Camille wasn’t quick to anger, but when she was truly pissed, her friends and family knew there’d be hell to pay. She opened her mouth to tell him to go to hell when a harsh voice barked something from behind her, making them both jump.
“Would you stop talking to the waterboy and concentrate for once?” a man yelled.
Camille spun around, and saw Heath’s dad stalking toward them. He looked so incensed she immediately took a step back, bumping into Heath.
He put a hand on her shoulder and gently moved her behind him, as if he was actually trying to protect her from his father.
“What the hell was that out there?” Heath’s dad ranted. “When are you going to get it into your thick skull that without a scholarship, you aren’t going anywhere?”
Heath glanced back at her, concern and something darker overtaking the frown on his face. While part of Camille wanted to rush to his defense and tell his hateful father that Heath was the best wide-receiver in the state, she was too humiliated given Heath’s father, just like his son, had mistaken her for a boy.
She clutched her camera close to her body, like a shield. Heath said something she didn’t catch, and his dad replied, “You’re a girl?”
It was too much. She skittered off the field and even though she thought she heard someone call her name, she didn’t stop. She hid out under the bleachers for the remainder of the quarter, glad that no one bothered her as tears poured down her face. She felt silly for being so hurt by what Heath and his dad had said, but sometimes the barbs about her appearance became too much.
After the tears had dried up, anger took the place of her humiliation. Hatred for Heath completely eclipsed any kinder feelings she’d had toward him, and her crush on him disintegrated almost as quickly as it had started. So what if he’d helped her that one time and smiled at her? So what if he was the cutest boy in school and made her heart pound? She had no interest in being in love with a guy who was such a jerk, and if she’d known he was that awful, she’d never have fallen for him in the first place. He’d been the star football player, unattainable and handsome and popular, and she had idolized him from the moment she’d first seen him.
Now, though, she wanted to go straight home and tear up her journals where she’d doodled his name and hers in hearts across pages and pages of notebook paper. She wanted to burn the MASH game where it was predicted that she’d marry Heath and have 100 children and live in a mansion with him. And the photos she’d taken of him around school would go in the trash, too. All of it. She was done with Heath Dawson.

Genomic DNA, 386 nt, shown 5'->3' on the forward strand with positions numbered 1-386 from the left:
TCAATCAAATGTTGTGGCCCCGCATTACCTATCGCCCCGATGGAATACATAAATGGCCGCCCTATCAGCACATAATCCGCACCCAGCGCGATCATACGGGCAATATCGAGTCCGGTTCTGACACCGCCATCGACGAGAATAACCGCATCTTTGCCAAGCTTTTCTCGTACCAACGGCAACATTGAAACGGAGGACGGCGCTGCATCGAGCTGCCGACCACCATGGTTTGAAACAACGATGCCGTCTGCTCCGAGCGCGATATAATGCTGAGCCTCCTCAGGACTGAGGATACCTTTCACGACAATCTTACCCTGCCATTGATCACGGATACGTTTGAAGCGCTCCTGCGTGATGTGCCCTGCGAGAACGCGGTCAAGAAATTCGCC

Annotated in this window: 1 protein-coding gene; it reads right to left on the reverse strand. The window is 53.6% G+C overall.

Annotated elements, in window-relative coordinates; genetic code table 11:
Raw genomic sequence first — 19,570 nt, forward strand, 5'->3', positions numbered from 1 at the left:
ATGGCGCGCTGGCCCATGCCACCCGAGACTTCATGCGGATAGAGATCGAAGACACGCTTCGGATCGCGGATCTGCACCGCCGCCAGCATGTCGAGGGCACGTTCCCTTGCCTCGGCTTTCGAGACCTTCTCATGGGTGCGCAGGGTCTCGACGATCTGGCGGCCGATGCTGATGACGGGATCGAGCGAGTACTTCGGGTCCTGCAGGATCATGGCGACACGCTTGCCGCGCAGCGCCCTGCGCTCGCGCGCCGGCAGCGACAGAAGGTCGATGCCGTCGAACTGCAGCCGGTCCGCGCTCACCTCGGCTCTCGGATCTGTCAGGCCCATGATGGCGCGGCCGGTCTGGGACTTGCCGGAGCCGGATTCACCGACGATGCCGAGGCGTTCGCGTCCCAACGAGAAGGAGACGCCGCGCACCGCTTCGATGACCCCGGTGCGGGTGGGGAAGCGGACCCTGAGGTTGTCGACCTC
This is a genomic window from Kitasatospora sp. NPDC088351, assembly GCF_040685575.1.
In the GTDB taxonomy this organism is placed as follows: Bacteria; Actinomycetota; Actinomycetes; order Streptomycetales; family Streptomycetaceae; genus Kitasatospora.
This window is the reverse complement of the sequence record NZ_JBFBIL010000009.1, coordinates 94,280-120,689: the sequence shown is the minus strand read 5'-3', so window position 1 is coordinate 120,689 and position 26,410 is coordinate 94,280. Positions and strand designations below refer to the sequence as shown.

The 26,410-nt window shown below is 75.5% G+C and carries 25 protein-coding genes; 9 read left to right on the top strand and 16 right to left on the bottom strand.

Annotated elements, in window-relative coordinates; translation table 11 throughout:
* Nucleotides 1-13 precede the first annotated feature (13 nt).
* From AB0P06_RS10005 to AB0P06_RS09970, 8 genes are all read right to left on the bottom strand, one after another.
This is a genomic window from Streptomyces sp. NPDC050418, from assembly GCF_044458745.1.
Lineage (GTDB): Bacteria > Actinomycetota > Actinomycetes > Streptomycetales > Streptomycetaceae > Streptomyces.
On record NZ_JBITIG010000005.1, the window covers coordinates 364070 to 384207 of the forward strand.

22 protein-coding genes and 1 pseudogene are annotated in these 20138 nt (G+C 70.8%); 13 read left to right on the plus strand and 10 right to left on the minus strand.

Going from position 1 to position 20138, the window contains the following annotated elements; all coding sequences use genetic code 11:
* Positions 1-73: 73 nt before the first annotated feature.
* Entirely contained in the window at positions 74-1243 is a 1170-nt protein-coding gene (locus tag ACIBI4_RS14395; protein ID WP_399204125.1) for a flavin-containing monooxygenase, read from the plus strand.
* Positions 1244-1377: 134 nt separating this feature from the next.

“Hey, what’re you doing down here?” Camille turned to see her best friend Sheila climbing in next to her, her bright red hair unmistakable. “I thought you had to take pictures tonight?”
Camille wiped her face of any tearstains, hoping Sheila wouldn’t see she’d been crying. “I was. I did. I’m taking a break.”
“Underneath the bleachers, below the marching band?” Sheila glanced up as one of the drummers dropped a stick and swore.
“It’s as good a place as any.”
“Uh huh. I’m supposed to believe you’re taking a break in the final quarter when you’d been wanting this assignment since you joined yearbook?”
Camille glared at Sheila, but her friend just smiled. Sighing, Camille rolled her eyes. “Fine. I’m hiding out. Happy?”
“Not until you spill the details of who, what, when, where, why, and to what extent.”
“Heath Dawson is a jackass.”
Sheila’s eyebrows rose until they disappeared below her bangs. “Did he say something to you?”
Camille really didn’t want to have this conversation, but she also knew Sheila wouldn’t leave well enough alone otherwise. Caving, she recounted what Heath and his dad said about her, feeling the hot press of anger in her chest once again when thinking about it. “Who says stuff like that?” she asked in a huff.
“Jackasses like Heath Dawson, for one. And quadruple jackasses like his father. The guy’s so hard on his son, I almost feel sorry for him. But I always told you Heath wasn’t worth your time. Would you listen to me? Noooooooo.” Sheila gestured toward Camille. “And now look at you. Heartbroken, discarded, a shell of your former self.”
Camille pushed her friend lightly, smiling for the first time. “You’re stupid. And I’m not going to let this destroy me. He’s not worth it.”
“Atta girl! So, did you get some good shots?”
Camille picked up her camera and began going through the photos, seeing if she had enough to give to Trevor tomorrow in yearbook or if she needed to get back out there and take some more. Most of the shots were mediocre, although Camille found a handful that were definitely nice enough to be featured in the yearbook. And then when she landed on the set she’d taken before Heath had insulted her, she burst out laughing.
“What is it?” Sheila scooted to Camille’s side and then hooted with laughter. “Oh my God, is that Heath? Why is Jason in Heath’s crotch?”
It was an action shot, and Camille had somehow taken the photo so it looked like Jason had his face buried in Heath’s groin. Camille and Sheila looked at the photo at all angles until they were red in the face and almost coughing from laughing so hard. “This is the best thing I’ve ever seen,” Camille said between giggles. She looked back at the photo, and the laughing fit started all over again.
Sheila gasped suddenly. “You have to publish this in the yearbook!”
“What? No. Mr. Andros would never allow it.”
“So what! You can swap it out for another photo and he’ll never know. I know you help design the pages and send it to the printer.”
Camille bit her lip. The temptation was almost too strong: it would be a great revenge on Heath to publish this particular photo. Camille, though, wasn’t as daring as Sheila, and she knew Heath would be humiliated if she included it.
“I don’t know, what if I get in trouble?”
Sheila scoffed. “For what? Including a picture you took at a football game in the football team spread? Last time I checked, you don’t get expelled for stuff like that.”
“Yeah, but still.”
“You’re way too nice. Heath humiliated you today and you’re worried about his feelings? Come on. He deserves this and worse.”
Camille looked at the photo again. Sheila was right: Heath did deserve to be taken down a peg, and he’d had no right to talk to her like he had. Heath always acted like he was the greatest thing since sliced bread, and having people laugh at him would be a sweet kind of revenge. Plus, he’d never know for sure who had taken the photo or who’d put it in the yearbook.
“I’ll do it,” Camille said, emailing the photo to herself to make sure she had a copy of it. “I’ll include it in the yearbook and Heath Dawson will wish he’d never been born.”